Take the 2-minute tour ×
Stack Overflow is a question and answer site for professional and enthusiast programmers. It's 100% free, no registration required.

Base on the C# specification, 10.13 Destructors

" When an instance is destructed, the destructors in that instance’s inheritance chain are called, in order, from most derived to least derived."

My questions are:

why destructors are called, in order, from most derived to least derived? why not are called, in order, from least derived to most derived or other order?

share|improve this question
1  
Imagine you're dissasembling a big structure. You begin from the smaller parts and going up –  Dimitar Tsonev Sep 29 '12 at 7:35
    
thank you Dimitar. Hi Cuong,thank you for improving my question:-) –  jacky_shen Sep 29 '12 at 8:16

2 Answers 2

up vote 4 down vote accepted

Because objects are built up from the least derived to the most derived, so they have to be torn down from the most derived to the lest derived.

The deriving class knows about base class, but the base class doesn't know about the derived class. If you would tear down the object from the least derived class to the most derived class, the base class would remove things that the derived class might need in the process.

Consider for example that the base class has a list of objects:

public class MyBase {

  public List<SomeObject> list;

  public MyBase(){
    list = new List<SomeObject>();
    list.Add(new SomeObject());
    list.Add(new SomeObject());
    list.Add(new SomeObject());
  }

  ~MyBase() {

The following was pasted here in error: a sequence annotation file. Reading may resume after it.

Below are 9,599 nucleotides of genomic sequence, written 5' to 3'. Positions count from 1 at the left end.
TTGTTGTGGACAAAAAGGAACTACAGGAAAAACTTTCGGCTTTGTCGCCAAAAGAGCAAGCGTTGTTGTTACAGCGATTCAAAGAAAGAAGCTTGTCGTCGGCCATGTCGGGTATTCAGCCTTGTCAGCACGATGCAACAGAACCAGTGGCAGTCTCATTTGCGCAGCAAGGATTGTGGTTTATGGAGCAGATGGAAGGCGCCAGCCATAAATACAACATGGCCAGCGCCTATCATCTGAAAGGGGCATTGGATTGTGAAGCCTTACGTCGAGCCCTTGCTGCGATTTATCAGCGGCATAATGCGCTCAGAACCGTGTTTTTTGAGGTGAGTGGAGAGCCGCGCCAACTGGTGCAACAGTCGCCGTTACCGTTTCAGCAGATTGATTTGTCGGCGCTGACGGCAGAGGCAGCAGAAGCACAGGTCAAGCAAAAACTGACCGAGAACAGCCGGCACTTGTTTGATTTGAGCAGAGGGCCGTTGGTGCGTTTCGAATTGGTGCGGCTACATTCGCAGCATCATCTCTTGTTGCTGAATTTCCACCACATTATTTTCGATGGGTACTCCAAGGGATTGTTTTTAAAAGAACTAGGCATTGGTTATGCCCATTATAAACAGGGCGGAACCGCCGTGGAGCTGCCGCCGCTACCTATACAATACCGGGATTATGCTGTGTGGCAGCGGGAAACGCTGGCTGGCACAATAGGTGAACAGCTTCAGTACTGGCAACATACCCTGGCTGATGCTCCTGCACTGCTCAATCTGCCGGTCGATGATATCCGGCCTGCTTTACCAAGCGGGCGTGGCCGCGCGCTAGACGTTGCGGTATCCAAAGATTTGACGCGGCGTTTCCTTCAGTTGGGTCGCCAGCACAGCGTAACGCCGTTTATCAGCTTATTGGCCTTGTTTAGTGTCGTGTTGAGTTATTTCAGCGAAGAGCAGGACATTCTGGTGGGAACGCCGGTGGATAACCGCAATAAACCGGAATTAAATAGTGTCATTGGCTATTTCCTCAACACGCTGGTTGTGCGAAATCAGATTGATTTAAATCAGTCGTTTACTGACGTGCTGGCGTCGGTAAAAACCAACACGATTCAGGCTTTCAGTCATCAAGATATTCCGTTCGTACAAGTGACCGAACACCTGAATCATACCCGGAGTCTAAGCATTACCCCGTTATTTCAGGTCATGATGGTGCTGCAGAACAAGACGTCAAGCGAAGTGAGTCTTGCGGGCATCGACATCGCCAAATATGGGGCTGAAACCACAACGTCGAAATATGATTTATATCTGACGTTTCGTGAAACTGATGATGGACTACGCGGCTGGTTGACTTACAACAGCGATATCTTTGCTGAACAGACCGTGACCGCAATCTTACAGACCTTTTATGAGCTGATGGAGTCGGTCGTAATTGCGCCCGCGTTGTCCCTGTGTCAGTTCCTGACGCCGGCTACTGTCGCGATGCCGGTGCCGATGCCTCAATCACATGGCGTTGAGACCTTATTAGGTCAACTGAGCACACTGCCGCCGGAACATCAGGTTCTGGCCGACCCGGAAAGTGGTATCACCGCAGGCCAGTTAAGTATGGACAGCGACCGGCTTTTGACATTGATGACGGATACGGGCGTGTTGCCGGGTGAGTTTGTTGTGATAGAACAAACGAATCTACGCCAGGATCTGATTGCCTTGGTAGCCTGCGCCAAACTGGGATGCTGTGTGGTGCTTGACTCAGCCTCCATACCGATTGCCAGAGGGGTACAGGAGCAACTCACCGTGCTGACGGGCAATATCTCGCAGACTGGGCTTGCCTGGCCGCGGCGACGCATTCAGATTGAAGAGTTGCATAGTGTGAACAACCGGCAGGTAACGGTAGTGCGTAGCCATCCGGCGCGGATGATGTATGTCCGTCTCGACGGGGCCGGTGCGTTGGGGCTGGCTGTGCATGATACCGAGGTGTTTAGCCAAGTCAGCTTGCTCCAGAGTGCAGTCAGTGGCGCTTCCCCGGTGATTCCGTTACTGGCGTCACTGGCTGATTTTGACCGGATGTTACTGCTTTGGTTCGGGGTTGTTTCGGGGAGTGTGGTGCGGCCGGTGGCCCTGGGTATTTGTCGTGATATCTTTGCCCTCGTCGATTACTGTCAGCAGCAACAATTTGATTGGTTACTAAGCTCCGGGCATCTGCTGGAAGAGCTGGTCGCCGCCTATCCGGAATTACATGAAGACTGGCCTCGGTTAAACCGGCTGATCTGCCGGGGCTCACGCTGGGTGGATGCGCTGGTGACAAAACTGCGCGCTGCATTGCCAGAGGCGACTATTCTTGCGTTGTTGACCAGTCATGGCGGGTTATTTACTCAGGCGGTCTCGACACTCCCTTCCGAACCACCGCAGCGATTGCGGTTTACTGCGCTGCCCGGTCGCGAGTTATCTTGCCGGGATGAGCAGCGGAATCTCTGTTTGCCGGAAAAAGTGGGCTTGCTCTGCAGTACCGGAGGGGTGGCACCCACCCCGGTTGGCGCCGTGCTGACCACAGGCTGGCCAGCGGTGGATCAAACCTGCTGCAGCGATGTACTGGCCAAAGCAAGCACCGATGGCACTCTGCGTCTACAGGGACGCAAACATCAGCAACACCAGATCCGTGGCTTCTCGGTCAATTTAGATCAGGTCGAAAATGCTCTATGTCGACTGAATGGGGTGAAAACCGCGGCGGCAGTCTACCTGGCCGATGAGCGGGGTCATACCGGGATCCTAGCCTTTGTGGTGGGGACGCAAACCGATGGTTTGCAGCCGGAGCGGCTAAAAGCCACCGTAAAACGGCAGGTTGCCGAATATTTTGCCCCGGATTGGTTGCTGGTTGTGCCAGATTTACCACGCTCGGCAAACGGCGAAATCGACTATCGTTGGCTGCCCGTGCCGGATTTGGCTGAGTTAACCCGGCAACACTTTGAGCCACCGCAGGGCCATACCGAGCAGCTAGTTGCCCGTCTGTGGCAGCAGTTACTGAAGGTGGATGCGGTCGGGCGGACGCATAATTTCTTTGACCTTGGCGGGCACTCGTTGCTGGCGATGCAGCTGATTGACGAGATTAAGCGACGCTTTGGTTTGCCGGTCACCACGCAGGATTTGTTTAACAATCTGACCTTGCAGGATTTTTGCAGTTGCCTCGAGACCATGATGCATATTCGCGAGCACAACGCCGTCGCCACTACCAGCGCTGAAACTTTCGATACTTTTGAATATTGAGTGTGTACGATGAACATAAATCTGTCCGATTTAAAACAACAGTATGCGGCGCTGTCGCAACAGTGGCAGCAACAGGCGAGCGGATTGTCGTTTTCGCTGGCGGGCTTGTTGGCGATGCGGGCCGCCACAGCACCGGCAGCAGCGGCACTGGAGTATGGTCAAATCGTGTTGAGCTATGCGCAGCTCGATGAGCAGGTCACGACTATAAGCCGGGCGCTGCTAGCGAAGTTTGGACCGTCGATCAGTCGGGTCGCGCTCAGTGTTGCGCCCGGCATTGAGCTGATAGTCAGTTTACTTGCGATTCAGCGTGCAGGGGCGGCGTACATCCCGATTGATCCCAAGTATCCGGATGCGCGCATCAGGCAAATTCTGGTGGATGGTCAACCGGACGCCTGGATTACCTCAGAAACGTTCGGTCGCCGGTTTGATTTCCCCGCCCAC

foreach (SomeObject obj in list) {
      obj.Cleanup();
    }
    list.Clear();
  }

}

The derived class adds something to each item in the list:

public class MyDerived : MyBase {

  public MyDerived() {
    foreach (SomeObject obj in list) {
      obj.SomeProperty = new Handler();
    }
  }

  ~MyDerived(){
    foreach (SomeObject obj in list) {
      obj.SomeProperty.Cleanup();
    }
  }

}

When the object is torn down, the derived class needs access to the list in order to clean up what it added. If the base class was destructed first, the derived class wouldn't have access to the objects in the list.

(Note however that IDisposable is normally a better option to handle controlled cleanup of objects.)

share|improve this answer
    
thank you Guffa.BTW,it's my first time to here ,may I know how to mark the answer to the correct answer ? –  jacky_shen Sep 29 '12 at 8:15
    
@jacky_shen: There is a button with a check mark beside each question, that you can use to mark a correct answer. See more in the FAQ: stackoverflow.com/faq#howtoask –  Guffa Sep 29 '12 at 8:27

Presumably, it's because the derived class has knowledge of the base class's members, and might need to use them in the destructor. If the base constructor is called first, the members might be unavailable, or the object's state might otherwise have been put in an invalid state by the base destructor.

The base class, of course, has no knowledge of or ability to access the members of its derived classes, so the problem is avoided by calling the more derived destructor first.

share|improve this answer
    
thank you phoog –  jacky_shen Sep 29 '12 at 8:15

Your Answer

 
discard

By posting your answer, you agree to the privacy policy and terms of service.

Not the answer you're looking for? Browse other questions tagged or ask your own question.